National Advisory Council for Environmental Policy and Technology
(NACEPT), the agency has entirely eliminated the global warming data.
"We were advised that data related to global warming issue were not in
the report. EPA will need to be prepared to address why the report does
not include global climate change, greenhouse gases, and other major
issues," the comments say.
EPA did not provide the report to NACEPT to review, the comments say.
The NACEPT's comments were prepared based on a briefing from information
chief Kim Nelson.
Environmental groups say they are not surprised by the anticipated
omission, given the Bush administration's skepticism about global
warming and controversial decision to withdraw from the Kyoto treaty.
But one source says it is still "pretty shocking" the agency is
releasing a report on the state of the environment that fails to discuss
the major issue of climate change. The source says it is part of "a
pattern of suppressing information that is contrary to the
administration's pre-determined policy view" that major new actions are
not needed to address global warming.
The source notes that previous federal reports on the environment, such
as reports released by the White House Council on Environmental Quality
throughout the 1980s that addressed the issue of global warming "as a
significant factor affecting the state of the environment." That history
makes EPA's decision to leave out such discussion in its state of the
environment report "kind of like going to the doctor and not having your
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Page 4 of 8
blood pressure taken," the source says.
Meanwhile, the NACEPT says EPA must consider the report's intended
audience, how to portray what it does and does not contain, and how to
act on the findings when releasing it to the public.
"At release, EPA will need to clearly inform both the intended audiences
and the general public why the report was developed and what it is
intended to convey," the NACEPT says. For instance, the NACEPT says, the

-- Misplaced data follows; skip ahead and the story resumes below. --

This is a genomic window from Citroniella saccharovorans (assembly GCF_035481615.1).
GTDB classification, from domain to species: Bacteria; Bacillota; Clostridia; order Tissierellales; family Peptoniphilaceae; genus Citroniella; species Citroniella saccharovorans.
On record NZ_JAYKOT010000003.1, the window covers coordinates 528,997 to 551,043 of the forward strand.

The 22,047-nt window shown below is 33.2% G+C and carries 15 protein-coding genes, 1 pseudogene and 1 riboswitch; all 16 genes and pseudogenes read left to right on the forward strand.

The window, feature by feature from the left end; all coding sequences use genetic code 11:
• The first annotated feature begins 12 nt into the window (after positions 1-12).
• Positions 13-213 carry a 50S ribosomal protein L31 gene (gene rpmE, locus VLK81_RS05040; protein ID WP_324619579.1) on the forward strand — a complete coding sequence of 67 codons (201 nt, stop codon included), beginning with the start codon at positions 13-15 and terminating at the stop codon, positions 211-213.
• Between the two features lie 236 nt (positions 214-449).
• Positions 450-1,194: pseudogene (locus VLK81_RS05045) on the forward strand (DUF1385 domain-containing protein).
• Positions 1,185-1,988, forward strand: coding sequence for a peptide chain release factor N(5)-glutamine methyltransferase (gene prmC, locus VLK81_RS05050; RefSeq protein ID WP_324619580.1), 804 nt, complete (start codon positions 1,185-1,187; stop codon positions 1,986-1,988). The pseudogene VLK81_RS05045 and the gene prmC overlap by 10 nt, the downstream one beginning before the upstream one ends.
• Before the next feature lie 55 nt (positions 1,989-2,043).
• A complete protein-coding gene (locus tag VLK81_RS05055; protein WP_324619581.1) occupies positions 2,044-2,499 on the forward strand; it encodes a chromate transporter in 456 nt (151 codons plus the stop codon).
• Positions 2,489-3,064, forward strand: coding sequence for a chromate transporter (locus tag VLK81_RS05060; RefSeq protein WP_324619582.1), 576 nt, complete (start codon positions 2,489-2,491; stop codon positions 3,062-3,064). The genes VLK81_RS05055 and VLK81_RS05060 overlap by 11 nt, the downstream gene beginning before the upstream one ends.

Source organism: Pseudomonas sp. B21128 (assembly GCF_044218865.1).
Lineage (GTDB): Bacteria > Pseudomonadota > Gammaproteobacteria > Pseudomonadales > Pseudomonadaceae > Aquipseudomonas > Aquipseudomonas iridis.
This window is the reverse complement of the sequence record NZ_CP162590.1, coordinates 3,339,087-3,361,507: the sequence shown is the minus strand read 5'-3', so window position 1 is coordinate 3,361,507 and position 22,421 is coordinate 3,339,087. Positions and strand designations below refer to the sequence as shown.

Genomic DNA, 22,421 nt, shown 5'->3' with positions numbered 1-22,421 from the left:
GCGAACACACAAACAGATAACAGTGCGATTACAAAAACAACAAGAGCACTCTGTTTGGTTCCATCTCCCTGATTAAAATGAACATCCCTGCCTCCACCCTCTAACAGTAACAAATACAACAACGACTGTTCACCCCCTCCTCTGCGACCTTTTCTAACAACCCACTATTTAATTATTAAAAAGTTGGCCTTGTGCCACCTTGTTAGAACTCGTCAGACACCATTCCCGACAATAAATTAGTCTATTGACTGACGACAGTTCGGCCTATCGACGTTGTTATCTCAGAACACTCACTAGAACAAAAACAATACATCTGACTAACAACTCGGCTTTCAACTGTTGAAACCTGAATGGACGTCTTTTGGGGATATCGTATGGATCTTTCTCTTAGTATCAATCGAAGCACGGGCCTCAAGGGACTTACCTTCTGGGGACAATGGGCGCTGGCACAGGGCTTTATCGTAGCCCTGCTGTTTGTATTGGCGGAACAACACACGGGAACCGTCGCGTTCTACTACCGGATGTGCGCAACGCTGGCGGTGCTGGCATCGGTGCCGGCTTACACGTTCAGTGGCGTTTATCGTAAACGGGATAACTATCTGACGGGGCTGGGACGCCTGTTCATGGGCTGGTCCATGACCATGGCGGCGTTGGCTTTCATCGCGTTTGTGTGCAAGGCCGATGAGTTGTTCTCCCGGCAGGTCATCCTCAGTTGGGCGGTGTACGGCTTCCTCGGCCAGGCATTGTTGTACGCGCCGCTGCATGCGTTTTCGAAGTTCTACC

report raises questions such as "is the report intended to convey agency
policies or comment on the success of such policies [and] is the report
intended to be a 'snapshot' of the environment or will it provide trend
data to show the health of the environment has changed over time?"
The NACEPT's comments also tell EPA to address how the report relates to
state and local environmental programs, since the report is national in
scale. "To address localized concerns of the report audience, EPA should
concurrently provide access to equivalent information on state and local
scales. Similarly, the report should acknowledge international
environmental issues, such as climate changes and trans-boundary
pollution, to provide the appropriate context for judging the health of
the U.S. environment."
The NACEPT also says EPA must provide information regarding why certain
information was included while other data were excluded. "EPA will need
to clearly describe the filtering process used to select information for
inclusion in the report." For instance, EPA should explain which
environmental indicators were excluded even though the agency collected
data for them, like global warming, and why they were excluded, which
indicators the agency wanted to include but could not because of data
gaps, and how EPA will address data gaps.
Date: June 18, 2003
.Inside Washington Publishers
brown. michael~epamai-l .epa. gov
Agen. Jarrod~epamail .epa. gov
altieri. sonia~epamail .epa. gov
Ackerman. Suzanne~eparnail .epa. gov
…----ATTACHMENT 1 -
ATT CREATION TIME/DATE: 0 00:00:00.00